The sugar puckers in DNA/RNA structures are predominately in either C3′-endo (A-DNA or RNA) or C2′-endo (B-DNA; see Figure below, left), corresponding to the A- or B-form conformation in a duplex. In these two sugar conformations, the distance between neighboring phosphorus (P) atoms and the orientation of P relative to the sugar/bases are also dramatically different (figure below, right).

Recently, I carefully re-read some articles on RNA backbone conformation by Richardson *et al.*, including:

- RNA backbone is rotameric (
*PNAS*2003) - RNA backbone: consensus all-angle conformers and modular string nomenclature (
*RNA*2008) - MolProbity: all-atom structure validation for macromolecular crystallography (
*Acta Crystallogr D Biol Crystallogr.*2010) - PHENIX: a comprehensive Python-based system for macromolecular structure solution (
*Acta Crystallogr D Biol Crystallogr.*2010)

I became intrigued by one of their observations: i.e., the correlation between the sugar pucker and a simple distance parameter:

C3′-endo and C2′-endo sugar puckers are highly correlated to the perpendicular distance between the C1′–N1/9 glycosidic bond vector and the following phosphate: > 2.9 Å for C3′-endo and < 2.9 Å for C2′-endo. (p.16 from the MolProbity paper).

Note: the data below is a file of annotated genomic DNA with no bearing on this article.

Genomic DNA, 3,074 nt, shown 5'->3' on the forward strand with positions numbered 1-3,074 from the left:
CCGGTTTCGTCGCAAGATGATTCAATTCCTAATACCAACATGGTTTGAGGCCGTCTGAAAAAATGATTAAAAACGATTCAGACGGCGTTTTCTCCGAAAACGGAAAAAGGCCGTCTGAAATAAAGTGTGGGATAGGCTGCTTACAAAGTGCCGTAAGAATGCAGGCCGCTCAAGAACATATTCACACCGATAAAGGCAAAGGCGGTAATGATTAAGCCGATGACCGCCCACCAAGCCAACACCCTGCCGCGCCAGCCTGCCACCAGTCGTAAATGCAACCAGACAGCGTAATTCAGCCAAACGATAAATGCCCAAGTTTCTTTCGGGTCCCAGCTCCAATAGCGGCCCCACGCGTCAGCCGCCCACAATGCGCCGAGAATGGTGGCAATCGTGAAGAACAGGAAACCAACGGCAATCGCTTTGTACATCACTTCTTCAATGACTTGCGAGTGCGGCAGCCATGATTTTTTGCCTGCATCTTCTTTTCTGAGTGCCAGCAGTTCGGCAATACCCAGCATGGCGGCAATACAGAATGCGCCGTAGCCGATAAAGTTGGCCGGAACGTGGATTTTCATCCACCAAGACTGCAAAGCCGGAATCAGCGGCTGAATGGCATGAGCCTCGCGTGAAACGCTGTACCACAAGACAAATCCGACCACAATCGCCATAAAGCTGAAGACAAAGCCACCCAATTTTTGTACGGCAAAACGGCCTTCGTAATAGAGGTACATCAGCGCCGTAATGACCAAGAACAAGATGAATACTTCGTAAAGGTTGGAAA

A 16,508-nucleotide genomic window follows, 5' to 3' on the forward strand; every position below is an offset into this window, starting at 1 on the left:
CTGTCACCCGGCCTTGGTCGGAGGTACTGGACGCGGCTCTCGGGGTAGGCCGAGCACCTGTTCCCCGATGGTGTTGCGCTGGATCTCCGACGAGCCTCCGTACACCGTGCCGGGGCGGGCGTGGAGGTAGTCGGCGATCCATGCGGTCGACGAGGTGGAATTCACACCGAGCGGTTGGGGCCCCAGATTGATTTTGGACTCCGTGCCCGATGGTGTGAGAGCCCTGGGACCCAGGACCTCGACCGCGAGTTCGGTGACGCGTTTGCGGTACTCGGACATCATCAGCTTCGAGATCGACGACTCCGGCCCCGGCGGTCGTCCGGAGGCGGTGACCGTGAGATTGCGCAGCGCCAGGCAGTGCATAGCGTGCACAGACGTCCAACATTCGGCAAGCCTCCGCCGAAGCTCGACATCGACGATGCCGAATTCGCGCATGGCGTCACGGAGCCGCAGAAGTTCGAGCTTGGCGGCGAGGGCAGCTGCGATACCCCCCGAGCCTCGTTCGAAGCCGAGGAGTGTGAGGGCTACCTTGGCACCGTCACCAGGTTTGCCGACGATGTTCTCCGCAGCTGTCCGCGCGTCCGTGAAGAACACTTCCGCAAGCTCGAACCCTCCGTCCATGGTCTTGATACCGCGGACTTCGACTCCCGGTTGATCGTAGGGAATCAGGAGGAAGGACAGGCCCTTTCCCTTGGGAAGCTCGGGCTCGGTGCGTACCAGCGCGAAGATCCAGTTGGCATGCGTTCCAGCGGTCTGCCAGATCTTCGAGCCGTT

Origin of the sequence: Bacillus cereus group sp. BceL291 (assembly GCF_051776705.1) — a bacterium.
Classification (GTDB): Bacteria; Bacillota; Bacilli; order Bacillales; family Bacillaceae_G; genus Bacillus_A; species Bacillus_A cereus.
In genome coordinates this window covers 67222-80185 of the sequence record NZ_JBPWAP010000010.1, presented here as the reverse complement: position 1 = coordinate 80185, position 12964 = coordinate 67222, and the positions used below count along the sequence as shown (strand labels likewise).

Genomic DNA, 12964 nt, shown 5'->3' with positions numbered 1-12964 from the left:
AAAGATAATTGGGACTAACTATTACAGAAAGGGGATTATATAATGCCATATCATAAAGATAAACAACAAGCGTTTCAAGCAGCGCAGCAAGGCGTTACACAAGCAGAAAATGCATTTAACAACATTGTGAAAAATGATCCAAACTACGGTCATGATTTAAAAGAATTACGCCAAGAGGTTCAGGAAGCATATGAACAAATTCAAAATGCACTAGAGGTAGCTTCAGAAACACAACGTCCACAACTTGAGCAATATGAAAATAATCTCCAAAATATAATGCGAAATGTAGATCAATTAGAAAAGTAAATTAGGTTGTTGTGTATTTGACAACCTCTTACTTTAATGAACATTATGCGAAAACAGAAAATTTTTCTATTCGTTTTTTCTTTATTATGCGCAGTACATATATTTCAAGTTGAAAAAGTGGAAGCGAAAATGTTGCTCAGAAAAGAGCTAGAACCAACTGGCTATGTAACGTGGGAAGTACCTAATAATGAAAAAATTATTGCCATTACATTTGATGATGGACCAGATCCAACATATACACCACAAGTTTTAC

Out of curiosity and for a better understanding of this correlation, I played around with some sample cases both visually and numerically. Overall, this involves a simple geometric calculation, i.e., the shortest distance from a point to a line in three-dimensional space. Given below is the Octave/Matlab script for calculating the distances for G175 and U176 of PDB entry 1jj2 (the large ribosomal subunit of *Haloarcula marismortui*):

`function d = get_p3_nc_dist(P3, C1, N) C1_N = N - C1; # vector from C1′ to N nv_C1_N = C1_N / norm(C1_N); # normalized vector C1_P3 = P3 - C1; # vector from C1′ to P3 proj = dot(C1_P3, nv_C1_N); d = norm(C1_P3 - proj * nv_C1_N); end`

`## G175 P3 = [70.104 112.366 44.586]; C1 = [73.017 109.666 45.304]; N9 = [74.445 109.380 45.288]; d1 = get_p3_nc_dist(P3, C1, N9) # 2.2 Å -- C2′-endo`

`## U176 P3 = [66.871 116.402 46.804]; C1 = [68.213 112.454 49.279]; N1 = [69.678 112.480 49.438]; d2 = get_p3_nc_dist(P3, C1, N1) # 4.6 Å -- C3′-endo`

The GpU dinucleotide used in the above example forms a platform (see figure below), where the sugar of G175 adopts a C2′-endo conformation, and that of U176 C3′-endo. Indeed, the distance for G175 is 2.2 Å (< 2.9 Å); whilst the value for U176 is 4.6 Å (> 2.9 Å).

Note that the Richardson *et al.* articles focus on the RNA backbone, *without* paying attention to the base (pair) geometry. The 3DNA Zp parameter, which is the mean *z*-coordinate of the two P atoms in the mean reference frame of a dinucleotide step (see figure below), has been readily adapted to single-stranded RNA structures. For example, the vertical distances of the 3′ P atoms to the G175 and U176 base planes are 1.9 Å and 4.4 Å, respectively. Since *base plane*s and the *P* atoms are the two most accurately located entities in a given nucleic acid structure, the nucleotide-based Zp variant is presumably more robust and discriminative than the distance from P to the glycosidic bond.

This new single-stranded based “Zp” parameter is available as of 3DNA v2.1.